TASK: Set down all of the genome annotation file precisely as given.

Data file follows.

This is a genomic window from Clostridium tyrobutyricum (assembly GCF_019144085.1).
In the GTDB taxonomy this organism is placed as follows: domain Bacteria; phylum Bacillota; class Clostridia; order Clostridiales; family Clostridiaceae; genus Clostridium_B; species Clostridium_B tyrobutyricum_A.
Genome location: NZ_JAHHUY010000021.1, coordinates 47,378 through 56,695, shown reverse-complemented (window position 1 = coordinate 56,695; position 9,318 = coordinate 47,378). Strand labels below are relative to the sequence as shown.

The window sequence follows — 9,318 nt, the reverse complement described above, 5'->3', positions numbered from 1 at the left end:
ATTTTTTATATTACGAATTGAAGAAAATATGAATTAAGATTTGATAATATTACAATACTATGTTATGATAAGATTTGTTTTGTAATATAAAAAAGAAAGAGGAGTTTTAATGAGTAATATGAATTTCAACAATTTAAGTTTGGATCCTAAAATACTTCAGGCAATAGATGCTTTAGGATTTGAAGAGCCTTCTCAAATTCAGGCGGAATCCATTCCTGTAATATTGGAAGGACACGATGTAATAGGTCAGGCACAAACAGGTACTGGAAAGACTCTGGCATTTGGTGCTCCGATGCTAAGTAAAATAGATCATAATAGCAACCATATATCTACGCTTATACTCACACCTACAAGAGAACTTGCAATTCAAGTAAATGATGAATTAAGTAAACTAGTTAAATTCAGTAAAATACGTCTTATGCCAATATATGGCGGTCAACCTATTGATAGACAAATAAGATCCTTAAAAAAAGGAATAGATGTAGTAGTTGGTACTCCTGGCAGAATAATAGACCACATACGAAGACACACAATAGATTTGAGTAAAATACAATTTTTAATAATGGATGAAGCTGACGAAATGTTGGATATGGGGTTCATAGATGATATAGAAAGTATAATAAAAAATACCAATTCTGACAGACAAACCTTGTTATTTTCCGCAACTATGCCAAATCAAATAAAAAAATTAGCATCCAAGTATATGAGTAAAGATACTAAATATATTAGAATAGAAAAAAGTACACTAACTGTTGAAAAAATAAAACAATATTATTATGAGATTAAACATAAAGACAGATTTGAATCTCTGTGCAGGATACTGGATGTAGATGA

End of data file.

This is a genomic window from Clostridium tyrobutyricum (assembly GCF_019144085.1).
In the GTDB taxonomy this organism is placed as follows: domain Bacteria; phylum Bacillota; class Clostridia; order Clostridiales; family Clostridiaceae; genus Clostridium_B; species Clostridium_B tyrobutyricum_A.
Genome location: NZ_JAHHUY010000021.1, coordinates 47,378 through 56,695, shown reverse-complemented (window position 1 = coordinate 56,695; position 9,318 = coordinate 47,378). Strand labels below are relative to the sequence as shown.

The window sequence follows — 9,318 nt, the reverse complement described above, 5'->3', positions numbered from 1 at the left end:
ATTTTTTATATTACGAATTGAAGAAAATATGAATTAAGATTTGATAATATTACAATACTATGTTATGATAAGATTTGTTTTGTAATATAAAAAAGAAAGAGGAGTTTTAATGAGTAATATGAATTTCAACAATTTAAGTTTGGATCCTAAAATACTTCAGGCAATAGATGCTTTAGGATTTGAAGAGCCTTCTCAAATTCAGGCGGAATCCATTCCTGTAATATTGGAAGGACACGATGTAATAGGTCAGGCACAAACAGGTACTGGAAAGACTCTGGCATTTGGTGCTCCGATGCTAAGTAAAATAGATCATAATAGCAACCATATATCTACGCTTATACTCACACCTACAAGAGAACTTGCAATTCAAGTAAATGATGAATTAAGTAAACTAGTTAAATTCAGTAAAATACGTCTTATGCCAATATATGGCGGTCAACCTATTGATAGACAAATAAGATCCTTAAAAAAAGGAATAGATGTAGTAGTTGGTACTCCTGGCAGAATAATAGACCACATACGAAGACACACAATAGATTTGAGTAAAATACAATTTTTAATAATGGATGAAGCTGACGAAATGTTGGATATGGGGTTCATAGATGATATAGAAAGTATAATAAAAAATACCAATTCTGACAGACAAACCTTGTTATTTTCCGCAACTATGCCAAATCAAATAAAAAAATTAGCATCCAAGTATATGAGTAAAGATACTAAATATATTAGAATAGAAAAAAGTACACTAACTGTTGAAAAAATAAAACAATATTATTATGAGATTAAACATAAAGACAGATTTGAATCTCTGTGCAGGATACTGGATGTAGATGA